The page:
Academic journal article Madhya Pradesh Journal of Social Sciences

Science and the State: 'Dryland' in Postcolonial Development Discourse

Academic journal article Madhya Pradesh Journal of Social Sciences

Science and the State: 'Dryland' in Postcolonial Development Discourse

Article excerpt


In recent years sociologists have played a crucial role in the development of a new field of study, namely environmental sociology and in the revitalization of another, the sociology of agriculture. For this reason, and more importantly because agriculture is a major example of the relationship between human and the physical environment and the social construction of agricultural landscape, that contribute to the subject matter of environment sociology (Carlson et al., 1981), one might expect to find a good deal of cross-fertilization between the two fields. In particular, it might seem that the sociology of agriculture would find environmental sociologists' emphasis upon taking the physical environment into account while examining social and cultural phenomena to be an important and useful suggestion. Another important issue in the field of sociology of environment in general and sociology of agriculture in particular is the modern state intervention to reorder both nature and society relationship through various development policies and programmes (Vasavi 1999, Appadurai 1990, Gupta 1998).

Through the lens of the post World War II discourse of development, India is perceived primarily in terms of what is not, and in turn, requires interventions designed to transform into what it should be. Among the most prominent of India's development efforts have been schemes to transform its agrarian environments, both the natural world of land, trees and water and the complex of rural social relations that physically and culturally shape it (Springer 1991, Vasavi 1999).

In recent years, intellectuals from different disciplines have begun to explore the power of development discourse to provide authoritarian truth about the so-called Third World (Escober 1992 and 1995, Ferguson 1994). Drawing on the work of Foucault on knowledge and power, their analysis interrogates a regime of representation in which certain ways of being and thinking are developed as "underdeveloped" while others are privileged as progressive. In doing so, they help to reveal how dominant agricultural development programmes rest on particular construction of what it means of natural landscapes and their human habitants to provide, and coverage with persistent popular view of these paradigms as environmentally unsustainable and culturally homogenizing. In India, critiques have argued that state-sponsored development programmes serve to limit diversity and concentrate power in a centralized state apparatus and that the instrumental ideology of modem science adopted by the state leads to ecological destruction and human oppression (Springer 1991). Some critics also highlighted the orthodox nature of agricultural development policy in general and rural development in particular, which usually involves the dangerous and false belief that all cultivators in any particular community of India are apt to have similar response (Hill 1982).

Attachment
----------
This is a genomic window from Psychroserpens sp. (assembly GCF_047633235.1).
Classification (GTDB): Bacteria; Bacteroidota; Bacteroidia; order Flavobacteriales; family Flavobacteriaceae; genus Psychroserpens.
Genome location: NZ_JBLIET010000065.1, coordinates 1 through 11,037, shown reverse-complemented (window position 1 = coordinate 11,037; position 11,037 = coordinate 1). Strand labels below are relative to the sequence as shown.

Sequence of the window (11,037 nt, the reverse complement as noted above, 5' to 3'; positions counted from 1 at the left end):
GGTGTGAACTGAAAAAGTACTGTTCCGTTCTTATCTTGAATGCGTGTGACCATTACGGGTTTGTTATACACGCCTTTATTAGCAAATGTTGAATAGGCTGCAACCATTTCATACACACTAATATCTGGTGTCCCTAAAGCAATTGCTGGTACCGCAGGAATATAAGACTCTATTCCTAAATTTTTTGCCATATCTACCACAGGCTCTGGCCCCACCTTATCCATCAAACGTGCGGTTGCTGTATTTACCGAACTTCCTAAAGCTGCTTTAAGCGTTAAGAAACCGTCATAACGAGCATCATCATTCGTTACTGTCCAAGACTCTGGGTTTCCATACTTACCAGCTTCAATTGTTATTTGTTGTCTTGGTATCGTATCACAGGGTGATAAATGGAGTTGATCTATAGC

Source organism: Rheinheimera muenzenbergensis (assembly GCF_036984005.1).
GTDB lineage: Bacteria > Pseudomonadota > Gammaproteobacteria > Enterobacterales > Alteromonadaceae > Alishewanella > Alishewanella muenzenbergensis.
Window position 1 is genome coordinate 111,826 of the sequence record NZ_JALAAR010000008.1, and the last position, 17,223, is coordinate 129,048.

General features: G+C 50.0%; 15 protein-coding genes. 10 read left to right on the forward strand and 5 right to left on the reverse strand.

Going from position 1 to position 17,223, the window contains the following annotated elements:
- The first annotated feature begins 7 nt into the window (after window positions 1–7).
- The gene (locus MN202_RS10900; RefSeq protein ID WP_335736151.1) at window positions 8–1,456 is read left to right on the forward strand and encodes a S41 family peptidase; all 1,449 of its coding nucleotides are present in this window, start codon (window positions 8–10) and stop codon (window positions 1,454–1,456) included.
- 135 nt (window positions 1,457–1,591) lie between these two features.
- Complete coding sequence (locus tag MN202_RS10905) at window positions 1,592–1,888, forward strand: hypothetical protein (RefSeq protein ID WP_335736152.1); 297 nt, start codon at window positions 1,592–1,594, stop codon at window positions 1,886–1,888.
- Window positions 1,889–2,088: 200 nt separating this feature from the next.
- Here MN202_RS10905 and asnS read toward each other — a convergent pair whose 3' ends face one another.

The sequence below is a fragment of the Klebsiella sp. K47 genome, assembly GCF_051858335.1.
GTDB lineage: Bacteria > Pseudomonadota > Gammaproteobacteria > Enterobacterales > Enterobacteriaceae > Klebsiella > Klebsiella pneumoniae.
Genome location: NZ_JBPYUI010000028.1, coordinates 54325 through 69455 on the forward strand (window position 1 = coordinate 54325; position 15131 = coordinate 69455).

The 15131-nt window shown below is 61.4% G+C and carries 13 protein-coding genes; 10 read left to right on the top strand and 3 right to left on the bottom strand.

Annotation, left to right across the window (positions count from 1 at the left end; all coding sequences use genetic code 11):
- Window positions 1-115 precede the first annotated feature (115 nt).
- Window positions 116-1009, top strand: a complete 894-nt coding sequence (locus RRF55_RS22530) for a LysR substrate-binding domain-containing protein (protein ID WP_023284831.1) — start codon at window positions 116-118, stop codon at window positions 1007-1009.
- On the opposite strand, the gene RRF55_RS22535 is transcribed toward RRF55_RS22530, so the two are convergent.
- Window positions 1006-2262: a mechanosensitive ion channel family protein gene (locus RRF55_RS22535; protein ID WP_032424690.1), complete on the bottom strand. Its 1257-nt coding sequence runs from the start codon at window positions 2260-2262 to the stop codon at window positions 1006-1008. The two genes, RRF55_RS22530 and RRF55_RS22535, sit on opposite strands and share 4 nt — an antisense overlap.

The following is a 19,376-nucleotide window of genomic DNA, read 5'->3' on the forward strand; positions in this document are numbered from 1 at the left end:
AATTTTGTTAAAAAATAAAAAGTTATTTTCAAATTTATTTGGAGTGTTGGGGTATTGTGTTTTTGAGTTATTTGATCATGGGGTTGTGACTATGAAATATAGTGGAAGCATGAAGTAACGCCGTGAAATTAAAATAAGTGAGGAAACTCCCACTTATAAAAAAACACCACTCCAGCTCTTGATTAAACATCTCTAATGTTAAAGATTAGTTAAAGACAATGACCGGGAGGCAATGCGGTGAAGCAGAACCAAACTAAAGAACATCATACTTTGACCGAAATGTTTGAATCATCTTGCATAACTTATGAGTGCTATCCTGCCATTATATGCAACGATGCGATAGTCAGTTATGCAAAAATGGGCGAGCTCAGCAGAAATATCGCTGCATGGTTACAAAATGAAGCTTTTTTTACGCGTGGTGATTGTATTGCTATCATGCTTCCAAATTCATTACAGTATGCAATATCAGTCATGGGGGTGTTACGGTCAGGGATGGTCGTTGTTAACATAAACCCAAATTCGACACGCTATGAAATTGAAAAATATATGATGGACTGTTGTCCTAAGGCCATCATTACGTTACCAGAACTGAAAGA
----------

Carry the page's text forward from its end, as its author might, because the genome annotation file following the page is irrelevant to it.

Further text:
Culture of Dryland Agriculture

Literally, from sociology of knowledge (1) perspective, the agricultural landscape can be conceptualized as the creation of agrarian structure by giving certain meaning and symbols to the nature (land, water, rain and seeds), which provides certain rules and resources for the everyday agriculture practices. Thus, it produces certain forms of knowledge, practice and institution which have been recognized by the scholars as "local culture of agriculture" (Gurumurthy 1982, Chakrabarti 1986 and Vasavi 1999).

Some scholars (Vasavi 1999, Jorgensen 1984) have emphasized the socio-cultural meanings and significance of the soil, water and seeds. According to them, understanding of these physical phenomena requires an understanding of cultural organization, not soil or water. Soil and water are elements of natural environment that have been transformed into symbols that represent the essence of water; it means to be a human in a particular socio-cultural group. …

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